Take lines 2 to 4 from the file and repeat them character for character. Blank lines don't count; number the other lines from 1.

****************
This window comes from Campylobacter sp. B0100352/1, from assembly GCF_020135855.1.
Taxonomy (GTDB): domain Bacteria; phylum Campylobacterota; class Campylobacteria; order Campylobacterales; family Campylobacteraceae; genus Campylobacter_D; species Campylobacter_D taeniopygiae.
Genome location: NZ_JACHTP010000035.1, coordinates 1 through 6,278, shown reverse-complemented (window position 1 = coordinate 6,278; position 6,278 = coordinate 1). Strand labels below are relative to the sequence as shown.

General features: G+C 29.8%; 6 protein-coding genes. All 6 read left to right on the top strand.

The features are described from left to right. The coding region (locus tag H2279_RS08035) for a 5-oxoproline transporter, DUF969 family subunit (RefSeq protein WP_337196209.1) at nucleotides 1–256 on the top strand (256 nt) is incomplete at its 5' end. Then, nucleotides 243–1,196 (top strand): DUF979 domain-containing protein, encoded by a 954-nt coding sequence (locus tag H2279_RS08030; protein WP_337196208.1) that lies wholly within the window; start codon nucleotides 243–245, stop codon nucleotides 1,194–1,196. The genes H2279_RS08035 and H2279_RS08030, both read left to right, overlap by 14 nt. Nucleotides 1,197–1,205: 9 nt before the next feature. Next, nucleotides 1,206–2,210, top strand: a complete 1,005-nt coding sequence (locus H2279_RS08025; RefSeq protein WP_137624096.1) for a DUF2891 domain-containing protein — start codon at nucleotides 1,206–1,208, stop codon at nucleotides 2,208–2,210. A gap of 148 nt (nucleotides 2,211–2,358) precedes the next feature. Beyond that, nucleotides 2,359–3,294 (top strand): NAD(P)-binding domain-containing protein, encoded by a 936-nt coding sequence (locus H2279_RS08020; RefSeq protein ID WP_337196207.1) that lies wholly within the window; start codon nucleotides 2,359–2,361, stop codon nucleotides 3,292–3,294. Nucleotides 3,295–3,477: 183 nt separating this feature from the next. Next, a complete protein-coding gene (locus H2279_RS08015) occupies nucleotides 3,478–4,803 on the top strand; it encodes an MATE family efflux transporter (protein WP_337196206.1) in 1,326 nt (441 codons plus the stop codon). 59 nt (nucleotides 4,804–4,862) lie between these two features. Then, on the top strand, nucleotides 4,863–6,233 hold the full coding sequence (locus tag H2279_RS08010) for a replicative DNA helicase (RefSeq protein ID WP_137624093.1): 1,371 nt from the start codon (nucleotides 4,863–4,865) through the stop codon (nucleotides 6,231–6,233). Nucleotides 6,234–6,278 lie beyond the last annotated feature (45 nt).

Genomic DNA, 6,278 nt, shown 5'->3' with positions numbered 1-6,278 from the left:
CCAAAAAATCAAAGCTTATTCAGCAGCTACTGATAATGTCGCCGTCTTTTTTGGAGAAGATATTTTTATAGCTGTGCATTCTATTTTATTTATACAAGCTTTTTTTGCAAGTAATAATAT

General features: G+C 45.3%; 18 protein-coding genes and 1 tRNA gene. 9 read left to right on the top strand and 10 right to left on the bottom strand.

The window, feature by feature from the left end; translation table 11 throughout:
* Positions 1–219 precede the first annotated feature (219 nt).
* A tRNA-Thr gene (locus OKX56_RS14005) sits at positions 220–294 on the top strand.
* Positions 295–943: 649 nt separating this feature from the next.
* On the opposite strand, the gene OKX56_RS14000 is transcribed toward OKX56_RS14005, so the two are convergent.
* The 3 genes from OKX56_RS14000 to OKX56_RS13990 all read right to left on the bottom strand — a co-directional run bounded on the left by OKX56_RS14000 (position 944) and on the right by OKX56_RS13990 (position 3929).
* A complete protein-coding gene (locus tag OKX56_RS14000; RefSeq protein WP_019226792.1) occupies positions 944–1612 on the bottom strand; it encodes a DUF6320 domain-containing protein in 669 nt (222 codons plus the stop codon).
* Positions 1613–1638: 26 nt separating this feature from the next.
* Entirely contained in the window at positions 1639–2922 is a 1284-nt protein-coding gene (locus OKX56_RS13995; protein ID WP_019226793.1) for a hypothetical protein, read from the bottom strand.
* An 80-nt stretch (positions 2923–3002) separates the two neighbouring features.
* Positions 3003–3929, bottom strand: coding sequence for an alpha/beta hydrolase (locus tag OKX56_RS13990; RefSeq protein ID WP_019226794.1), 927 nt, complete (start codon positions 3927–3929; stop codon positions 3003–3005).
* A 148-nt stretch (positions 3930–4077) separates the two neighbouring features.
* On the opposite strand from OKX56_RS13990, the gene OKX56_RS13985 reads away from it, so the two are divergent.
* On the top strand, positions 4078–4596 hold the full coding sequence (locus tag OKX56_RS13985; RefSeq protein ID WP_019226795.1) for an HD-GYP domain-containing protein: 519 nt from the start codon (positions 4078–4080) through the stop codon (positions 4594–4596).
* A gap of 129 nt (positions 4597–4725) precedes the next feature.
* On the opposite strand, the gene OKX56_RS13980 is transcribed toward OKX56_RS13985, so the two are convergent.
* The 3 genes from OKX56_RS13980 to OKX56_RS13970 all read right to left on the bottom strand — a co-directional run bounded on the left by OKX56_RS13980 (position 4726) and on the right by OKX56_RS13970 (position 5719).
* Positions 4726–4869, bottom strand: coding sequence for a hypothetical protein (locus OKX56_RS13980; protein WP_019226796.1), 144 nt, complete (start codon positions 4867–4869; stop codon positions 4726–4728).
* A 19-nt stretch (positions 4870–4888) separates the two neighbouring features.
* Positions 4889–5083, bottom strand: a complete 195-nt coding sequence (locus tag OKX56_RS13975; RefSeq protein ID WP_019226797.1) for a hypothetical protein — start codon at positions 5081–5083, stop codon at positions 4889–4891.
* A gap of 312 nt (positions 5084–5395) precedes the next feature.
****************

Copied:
Taxonomy (GTDB): domain Bacteria; phylum Campylobacterota; class Campylobacteria; order Campylobacterales; family Campylobacteraceae; genus Campylobacter_D; species Campylobacter_D taeniopygiae.
Genome location: NZ_JACHTP010000035.1, coordinates 1 through 6,278, shown reverse-complemented (window position 1 = coordinate 6,278; position 6,278 = coordinate 1). Strand labels below are relative to the sequence as shown.

General features: G+C 29.8%; 6 protein-coding genes. All 6 read left to right on the top strand.